As the poem unfolds, the second kirugu meticulously chronicles the downfall of Sumer, city by city, painting a vivid picture of devastation that sweeps from north to south. Particularly poignant is the fate of the Egidda (from the city Ennigi) smitten by its tutelary deity Ninazu (lines 209–212), described with the following words:

Ninazu planted the weapon on the neck of the Egidda, He caused an evil wind to blow on Ninhursag of the … house, She fled like a dove from (her) cote, brought … into the steppe, “Oh my destroyed city, destroyed house,” bitterly she cried.

In line with his destroyer aspect, it is important to note that Ninazu was often syncretized with (or was viewed as a hypostasis of) both Nergal and Resheph (burning fire gods). Thus, it is significant to note that Gozer also took the form of a giant sloar where, in the Ghostbusters universe, sloars are living furnaces whose insides roast its victims.

Tiamat & the Moving Torb

The warrior aspect of Ninazu, especially pronounced in the city of Eshnunna, showcases another dimension of his character with overlaps to Gozer. Ninazu is notably dubbed the "king of the snakes," a title underscoring his dominion over serpents and highlighting his invocation in rituals aimed at countering snakebites—a practice illuminated by texts in Elamite and Hurrian (not just Sumerian or Akkadian).

While Gozer is not exactly associated with snakes, his sister Tiamat is. According to Tobin's Spirit Guide, Tiamat developed an antagonistic rivalry with Gozer, and it was Tiamat's followers who banished Gozer from the prime dimension. Although concrete artistic representations remain elusive, textual references paint Ninazu with symbols of snakes and the mythological "snake-dragon" mušḫuššu, which may be the same dragon-divinity overcome by Tišpak (Nanzu's replacement).

In other words, there are interesting overlaps between Gozer's battle with the serpent-dragon Tiamat and Nanzu's association with the dragon mušḫuššu. In fact, in our dimension, Tiamat actually battled with (and was defeated by) the Babylonian god, Marduk, who is syncretistically tied to the ophic Ninazu (via Nergal, who was often described as the "might" of Marduk). The difference being that in our dimension, Tiamat was defeated and destroyed, whereas in the Ghostbusters universe, Tiamat is the victor.

This detail is not the only connection that Gozer has with Nanzu and snakes. As Vinze Clortho explains, Gozer destroyed another set of Gozerians called the Vuldronaii when he took the form of a "large and moving torb." It just so happens that torbs are semiserpentine creatures that kind of look like giant eels with arms.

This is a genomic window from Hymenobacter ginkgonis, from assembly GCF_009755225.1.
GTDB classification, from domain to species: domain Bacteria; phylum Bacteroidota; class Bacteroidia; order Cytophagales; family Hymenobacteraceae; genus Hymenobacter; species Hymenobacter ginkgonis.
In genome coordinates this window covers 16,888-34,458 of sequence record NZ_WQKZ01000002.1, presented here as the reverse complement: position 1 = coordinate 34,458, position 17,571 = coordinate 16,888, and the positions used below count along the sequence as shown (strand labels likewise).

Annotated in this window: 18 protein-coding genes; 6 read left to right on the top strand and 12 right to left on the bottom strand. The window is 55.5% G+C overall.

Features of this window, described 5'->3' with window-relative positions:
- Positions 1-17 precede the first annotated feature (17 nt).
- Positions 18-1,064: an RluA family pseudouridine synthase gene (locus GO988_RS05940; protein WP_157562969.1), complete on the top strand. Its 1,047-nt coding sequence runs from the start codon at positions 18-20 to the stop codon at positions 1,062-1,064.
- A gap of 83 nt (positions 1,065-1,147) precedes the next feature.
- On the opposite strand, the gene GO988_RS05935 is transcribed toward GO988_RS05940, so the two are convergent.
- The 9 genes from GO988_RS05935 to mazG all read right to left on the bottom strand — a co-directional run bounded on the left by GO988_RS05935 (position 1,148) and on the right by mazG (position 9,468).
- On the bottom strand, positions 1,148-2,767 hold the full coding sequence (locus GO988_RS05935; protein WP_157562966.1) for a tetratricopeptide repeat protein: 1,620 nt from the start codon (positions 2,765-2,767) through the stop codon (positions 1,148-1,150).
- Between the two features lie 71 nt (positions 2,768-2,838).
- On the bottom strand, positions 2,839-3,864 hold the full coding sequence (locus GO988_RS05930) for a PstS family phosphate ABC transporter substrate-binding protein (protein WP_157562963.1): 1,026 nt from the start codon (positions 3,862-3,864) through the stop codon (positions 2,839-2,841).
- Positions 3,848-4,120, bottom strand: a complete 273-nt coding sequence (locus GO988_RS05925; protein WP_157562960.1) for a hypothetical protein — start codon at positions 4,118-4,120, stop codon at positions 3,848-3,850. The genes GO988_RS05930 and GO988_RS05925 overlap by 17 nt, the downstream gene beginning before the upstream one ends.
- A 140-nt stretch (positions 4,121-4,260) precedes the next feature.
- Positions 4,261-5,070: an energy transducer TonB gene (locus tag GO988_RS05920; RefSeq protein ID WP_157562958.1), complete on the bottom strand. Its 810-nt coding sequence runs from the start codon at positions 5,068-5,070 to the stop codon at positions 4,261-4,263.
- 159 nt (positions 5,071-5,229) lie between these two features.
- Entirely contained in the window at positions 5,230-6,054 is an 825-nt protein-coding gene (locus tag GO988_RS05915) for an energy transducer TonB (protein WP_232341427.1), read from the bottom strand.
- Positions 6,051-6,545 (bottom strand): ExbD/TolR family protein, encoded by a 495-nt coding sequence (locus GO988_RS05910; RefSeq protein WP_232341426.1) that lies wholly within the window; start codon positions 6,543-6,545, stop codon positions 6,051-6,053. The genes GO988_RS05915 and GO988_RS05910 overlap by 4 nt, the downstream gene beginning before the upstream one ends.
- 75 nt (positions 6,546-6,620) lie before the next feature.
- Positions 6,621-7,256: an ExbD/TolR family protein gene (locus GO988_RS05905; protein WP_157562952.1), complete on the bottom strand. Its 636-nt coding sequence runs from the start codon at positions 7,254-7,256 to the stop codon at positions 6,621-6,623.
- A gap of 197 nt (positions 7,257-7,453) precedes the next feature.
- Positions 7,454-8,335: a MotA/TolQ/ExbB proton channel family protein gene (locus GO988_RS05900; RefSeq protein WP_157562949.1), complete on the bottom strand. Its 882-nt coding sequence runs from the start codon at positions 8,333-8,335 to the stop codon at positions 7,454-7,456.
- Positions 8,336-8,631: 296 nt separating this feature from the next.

Vinz Clortho & Zuul

Significantly, just like Gozer and his two main emissaries (the terror dogs Vinz Clortho and Zuul), Ninazu was also associated with black dogs, a later iconographic symbol of death. Moreover, as discussed above, Ninazu was also associated with the mušḫuššu, a mythological hybrid that boasts scales, the hind legs of an eagle, the forelimbs of a lion, a serpentine neck and tail, a pair of horns, and a distinct crest, making it a figure of awe in the ancient world where it was prominently featured on Babylon's Ishtar Gate from the 6th century BCE. The name "mušḫuššu" itself, derived from Akkadian and Sumerian roots, suggests a "reddish snake" or "fierce snake."

What I think is really fun is how ancient depictions of the mušḫuššu look like skinnier versions of the terror dogs, especially when they flank images of Marduk. Indeed, the fact that ancient Near Eastern gods, including Nanzu, regularly had attendants who followed them (to do their bidding) matches quite well with Gozer and his two terror dogs.


So, can it be said that Ghostbusters likely took inspiration from Ninazu when creating the villain, Gozer? Probably not. Nor can we say there is a direct one-for-one parallel between the two characters. However, what can be said is that Gozer the Gozerian does share some striking similarities with other ancient Sumerian gods. If Gozer were a real-life deity, then we would expect to read about this interdimensional being in the annals of ancient Mesopotamian mythology because the two systems have a lot of really good overlap.

I hope you enjoyed learning about some obscure Sumerian gods, and I hope you enjoy the new Ghostbusters film!

1 Comment

May 08

Great article